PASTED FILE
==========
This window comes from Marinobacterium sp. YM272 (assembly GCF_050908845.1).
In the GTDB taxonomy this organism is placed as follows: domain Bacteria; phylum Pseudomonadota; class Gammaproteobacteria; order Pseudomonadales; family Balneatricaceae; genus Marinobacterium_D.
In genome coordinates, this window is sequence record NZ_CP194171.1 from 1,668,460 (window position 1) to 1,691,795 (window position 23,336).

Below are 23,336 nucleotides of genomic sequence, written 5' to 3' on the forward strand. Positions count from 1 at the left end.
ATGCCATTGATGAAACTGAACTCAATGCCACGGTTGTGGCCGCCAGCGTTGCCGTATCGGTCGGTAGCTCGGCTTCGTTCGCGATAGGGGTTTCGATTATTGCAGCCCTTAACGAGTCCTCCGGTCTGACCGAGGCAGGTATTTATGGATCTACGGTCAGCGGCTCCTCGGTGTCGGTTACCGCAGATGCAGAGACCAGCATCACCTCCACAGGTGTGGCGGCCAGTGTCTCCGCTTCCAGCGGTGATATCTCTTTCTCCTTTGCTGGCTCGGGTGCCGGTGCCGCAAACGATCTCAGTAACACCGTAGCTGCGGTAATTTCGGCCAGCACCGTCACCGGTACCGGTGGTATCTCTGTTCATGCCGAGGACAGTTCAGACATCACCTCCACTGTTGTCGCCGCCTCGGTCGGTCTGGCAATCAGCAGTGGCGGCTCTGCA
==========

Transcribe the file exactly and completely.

This window comes from Marinobacterium sp. YM272 (assembly GCF_050908845.1).
In the GTDB taxonomy this organism is placed as follows: domain Bacteria; phylum Pseudomonadota; class Gammaproteobacteria; order Pseudomonadales; family Balneatricaceae; genus Marinobacterium_D.
In genome coordinates, this window is sequence record NZ_CP194171.1 from 1,668,460 (window position 1) to 1,691,795 (window position 23,336).

Below are 23,336 nucleotides of genomic sequence, written 5' to 3' on the forward strand. Positions count from 1 at the left end.
ATGCCATTGATGAAACTGAACTCAATGCCACGGTTGTGGCCGCCAGCGTTGCCGTATCGGTCGGTAGCTCGGCTTCGTTCGCGATAGGGGTTTCGATTATTGCAGCCCTTAACGAGTCCTCCGGTCTGACCGAGGCAGGTATTTATGGATCTACGGTCAGCGGCTCCTCGGTGTCGGTTACCGCAGATGCAGAGACCAGCATCACCTCCACAGGTGTGGCGGCCAGTGTCTCCGCTTCCAGCGGTGATATCTCTTTCTCCTTTGCTGGCTCGGGTGCCGGTGCCGCAAACGATCTCAGTAACACCGTAGCTGCGGTAATTTCGGCCAGCACCGTCACCGGTACCGGTGGTATCTCTGTTCATGCCGAGGACAGTTCAGACATCACCTCCACTGTTGTCGCCGCCTCGGTCGGTCTGGCAATCAGCAGTGGCGGCTCTGCA